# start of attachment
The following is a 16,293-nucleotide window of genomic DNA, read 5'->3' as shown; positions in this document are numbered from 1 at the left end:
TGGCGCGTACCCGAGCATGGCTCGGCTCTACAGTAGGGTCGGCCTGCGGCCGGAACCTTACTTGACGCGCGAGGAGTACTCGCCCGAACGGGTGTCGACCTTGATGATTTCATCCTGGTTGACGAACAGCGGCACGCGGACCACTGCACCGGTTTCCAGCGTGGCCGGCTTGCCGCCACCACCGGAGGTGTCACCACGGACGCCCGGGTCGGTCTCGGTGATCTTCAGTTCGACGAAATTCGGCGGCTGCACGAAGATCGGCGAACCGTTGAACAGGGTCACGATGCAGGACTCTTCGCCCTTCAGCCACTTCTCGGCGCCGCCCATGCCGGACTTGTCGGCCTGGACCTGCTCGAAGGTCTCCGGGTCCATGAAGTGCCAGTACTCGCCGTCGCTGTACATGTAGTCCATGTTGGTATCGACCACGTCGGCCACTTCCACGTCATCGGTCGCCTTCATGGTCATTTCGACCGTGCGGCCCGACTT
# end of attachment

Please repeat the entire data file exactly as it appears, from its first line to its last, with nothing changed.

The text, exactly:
The following is a 16,293-nucleotide window of genomic DNA, read 5'->3' as shown; positions in this document are numbered from 1 at the left end:
TGGCGCGTACCCGAGCATGGCTCGGCTCTACAGTAGGGTCGGCCTGCGGCCGGAACCTTACTTGACGCGCGAGGAGTACTCGCCCGAACGGGTGTCGACCTTGATGATTTCATCCTGGTTGACGAACAGCGGCACGCGGACCACTGCACCGGTTTCCAGCGTGGCCGGCTTGCCGCCACCACCGGAGGTGTCACCACGGACGCCCGGGTCGGTCTCGGTGATCTTCAGTTCGACGAAATTCGGCGGCTGCACGAAGATCGGCGAACCGTTGAACAGGGTCACGATGCAGGACTCTTCGCCCTTCAGCCACTTCTCGGCGCCGCCCATGCCGGACTTGTCGGCCTGGACCTGCTCGAAGGTCTCCGGGTCCATGAAGTGCCAGTACTCGCCGTCGCTGTACATGTAGTCCATGTTGGTATCGACCACGTCGGCCACTTCCACGTCATCGGTCGCCTTCATGGTCATTTCGACCGTGCGGCCCGACTT